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Profiles - Biggest Private Companies

2 - Publix Super Markets Lakeland

The undisputed leader of grocery sales in Florida is expanding into North Carolina. Publix Super Markets, which already operates stores in Florida, Georgia, South Carolina, Alabama and Tennessee, plans to open its first two stores in the Charlotte area in 2014 as an entry into the Tar Heel State. Meanwhile, in Florida, the 83-year-old grocery chain is aggressively marketing against Walmart with ads questioning Walmart’s claim to the lowest prices. Publix also has been remodeling some stores to target more upscale clientele. A newly remodeled Publix store in Longboat Key, an affluent beach-front community near Sarasota, features a cheese store, a larger wine section, a wider array of prepared, organic and specialty items and outdoor dining areas.

— Amy Keller

32 - Rick Case Automotive Group Fort Lauderdale

Later this year, in Davie, Rick and Rita Case, husband and wife, will open an $18-million, eight-story Volkswagen dealership, the largest Volkswagen dealership in the world. They’ll open an Alfa Romeo dealership this year, too.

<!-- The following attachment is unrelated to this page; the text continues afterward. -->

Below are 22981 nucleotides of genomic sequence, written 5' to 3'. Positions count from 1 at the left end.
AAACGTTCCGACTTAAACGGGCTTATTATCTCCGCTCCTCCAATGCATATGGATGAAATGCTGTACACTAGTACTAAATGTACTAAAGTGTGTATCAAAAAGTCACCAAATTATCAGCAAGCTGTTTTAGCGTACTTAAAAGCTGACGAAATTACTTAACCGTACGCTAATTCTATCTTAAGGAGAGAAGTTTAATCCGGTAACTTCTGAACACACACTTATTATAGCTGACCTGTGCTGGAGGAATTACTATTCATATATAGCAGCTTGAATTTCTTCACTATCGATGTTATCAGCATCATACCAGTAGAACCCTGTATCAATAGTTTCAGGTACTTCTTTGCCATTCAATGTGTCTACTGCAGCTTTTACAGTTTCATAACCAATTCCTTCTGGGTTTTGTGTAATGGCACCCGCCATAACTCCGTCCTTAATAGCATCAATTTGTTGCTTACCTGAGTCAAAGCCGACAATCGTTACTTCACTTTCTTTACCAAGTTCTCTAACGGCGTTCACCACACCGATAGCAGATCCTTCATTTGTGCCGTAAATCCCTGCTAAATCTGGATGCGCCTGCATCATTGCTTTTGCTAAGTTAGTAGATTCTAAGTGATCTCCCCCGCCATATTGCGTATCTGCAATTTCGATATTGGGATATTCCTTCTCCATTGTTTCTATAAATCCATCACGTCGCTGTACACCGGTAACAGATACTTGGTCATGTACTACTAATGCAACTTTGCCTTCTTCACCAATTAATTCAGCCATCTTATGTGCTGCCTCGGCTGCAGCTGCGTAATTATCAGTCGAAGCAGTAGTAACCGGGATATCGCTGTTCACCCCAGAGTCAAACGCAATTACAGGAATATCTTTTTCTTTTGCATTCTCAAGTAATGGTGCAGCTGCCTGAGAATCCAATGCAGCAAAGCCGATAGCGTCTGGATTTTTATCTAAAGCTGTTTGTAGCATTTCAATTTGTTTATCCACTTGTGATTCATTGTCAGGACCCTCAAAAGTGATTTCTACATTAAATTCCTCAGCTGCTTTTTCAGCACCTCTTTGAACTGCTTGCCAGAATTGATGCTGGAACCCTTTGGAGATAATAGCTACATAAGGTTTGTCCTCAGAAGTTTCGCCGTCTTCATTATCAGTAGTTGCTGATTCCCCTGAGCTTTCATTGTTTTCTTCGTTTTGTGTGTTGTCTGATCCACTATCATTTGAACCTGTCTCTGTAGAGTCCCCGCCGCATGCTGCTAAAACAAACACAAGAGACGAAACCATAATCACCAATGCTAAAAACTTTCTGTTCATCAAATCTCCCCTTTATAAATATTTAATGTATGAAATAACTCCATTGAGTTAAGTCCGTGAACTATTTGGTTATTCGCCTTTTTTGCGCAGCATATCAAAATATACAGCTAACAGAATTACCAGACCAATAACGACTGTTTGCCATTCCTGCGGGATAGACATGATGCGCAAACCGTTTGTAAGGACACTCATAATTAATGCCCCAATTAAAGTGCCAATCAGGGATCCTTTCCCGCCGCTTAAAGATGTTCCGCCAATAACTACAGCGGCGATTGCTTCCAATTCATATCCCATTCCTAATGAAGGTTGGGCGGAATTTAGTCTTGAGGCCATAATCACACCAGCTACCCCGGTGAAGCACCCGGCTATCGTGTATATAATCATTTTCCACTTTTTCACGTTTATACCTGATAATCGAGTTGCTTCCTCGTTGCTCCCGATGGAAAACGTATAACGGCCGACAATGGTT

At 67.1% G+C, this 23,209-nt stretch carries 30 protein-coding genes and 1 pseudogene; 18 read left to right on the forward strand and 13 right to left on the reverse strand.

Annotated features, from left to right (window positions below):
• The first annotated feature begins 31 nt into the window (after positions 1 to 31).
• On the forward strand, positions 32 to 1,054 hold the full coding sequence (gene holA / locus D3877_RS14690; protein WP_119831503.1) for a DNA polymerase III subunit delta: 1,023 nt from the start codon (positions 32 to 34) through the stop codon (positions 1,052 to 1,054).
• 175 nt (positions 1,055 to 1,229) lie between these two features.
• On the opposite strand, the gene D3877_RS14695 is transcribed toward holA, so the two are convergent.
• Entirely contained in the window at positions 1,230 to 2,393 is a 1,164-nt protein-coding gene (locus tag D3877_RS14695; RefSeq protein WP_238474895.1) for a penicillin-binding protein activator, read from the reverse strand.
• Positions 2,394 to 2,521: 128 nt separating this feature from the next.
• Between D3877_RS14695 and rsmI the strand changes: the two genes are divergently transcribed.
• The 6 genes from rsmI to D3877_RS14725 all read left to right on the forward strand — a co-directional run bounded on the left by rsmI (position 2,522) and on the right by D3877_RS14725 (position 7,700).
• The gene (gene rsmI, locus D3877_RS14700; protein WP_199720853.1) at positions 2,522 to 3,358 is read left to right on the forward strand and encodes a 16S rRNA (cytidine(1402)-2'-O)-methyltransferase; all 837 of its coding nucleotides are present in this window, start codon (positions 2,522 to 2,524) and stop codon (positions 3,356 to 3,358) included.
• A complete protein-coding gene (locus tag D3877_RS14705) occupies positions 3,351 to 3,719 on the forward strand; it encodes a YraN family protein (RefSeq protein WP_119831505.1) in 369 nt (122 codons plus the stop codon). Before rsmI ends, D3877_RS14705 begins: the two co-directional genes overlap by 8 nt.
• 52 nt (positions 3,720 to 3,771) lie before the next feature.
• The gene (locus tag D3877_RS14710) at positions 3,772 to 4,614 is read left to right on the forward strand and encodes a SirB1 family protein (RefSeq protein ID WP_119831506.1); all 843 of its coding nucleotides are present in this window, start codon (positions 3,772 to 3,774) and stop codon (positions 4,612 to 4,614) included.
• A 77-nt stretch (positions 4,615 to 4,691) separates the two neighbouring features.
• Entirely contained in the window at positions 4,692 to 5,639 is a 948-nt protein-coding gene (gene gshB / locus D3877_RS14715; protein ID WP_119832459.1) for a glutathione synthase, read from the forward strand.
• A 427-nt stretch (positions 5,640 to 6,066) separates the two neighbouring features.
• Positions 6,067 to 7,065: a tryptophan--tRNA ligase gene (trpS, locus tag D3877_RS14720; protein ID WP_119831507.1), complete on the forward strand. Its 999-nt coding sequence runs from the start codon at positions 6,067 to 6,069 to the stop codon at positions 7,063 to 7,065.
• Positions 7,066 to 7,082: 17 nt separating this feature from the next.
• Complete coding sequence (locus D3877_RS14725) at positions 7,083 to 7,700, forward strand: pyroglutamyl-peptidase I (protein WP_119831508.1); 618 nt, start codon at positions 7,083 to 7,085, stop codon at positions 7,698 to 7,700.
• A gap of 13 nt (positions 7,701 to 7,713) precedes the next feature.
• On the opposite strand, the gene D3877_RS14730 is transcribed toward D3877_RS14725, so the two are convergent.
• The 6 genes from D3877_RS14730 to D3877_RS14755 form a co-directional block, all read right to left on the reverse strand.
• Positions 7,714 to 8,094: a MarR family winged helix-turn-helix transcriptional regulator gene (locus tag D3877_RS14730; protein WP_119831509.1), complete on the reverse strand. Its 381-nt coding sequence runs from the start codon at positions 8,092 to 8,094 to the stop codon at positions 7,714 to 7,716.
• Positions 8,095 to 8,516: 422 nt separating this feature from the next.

The Cases, who have dealerships in Florida, Ohio and Georgia, already have four dealerships in that corner of Broward County and are accustomed to records. Rick Case says his Honda dealership is the world’s largest and holds the world record for monthly vehicle sales. His Acura dealership also holds that brand’s monthly record. He’s known for giving his home number to customers, for doubling manufacturer warranties, offering free onsite carwashes for the life of the car and other perks. This year, he expects his more than 1,000-employee operation, with the help of that new Volkswagen dealership, to hit $1 billion in sales. He says customers want to move on from their old cars, the economy’s better, employment is up and “there’s financing like never before in my 51 years in the business.”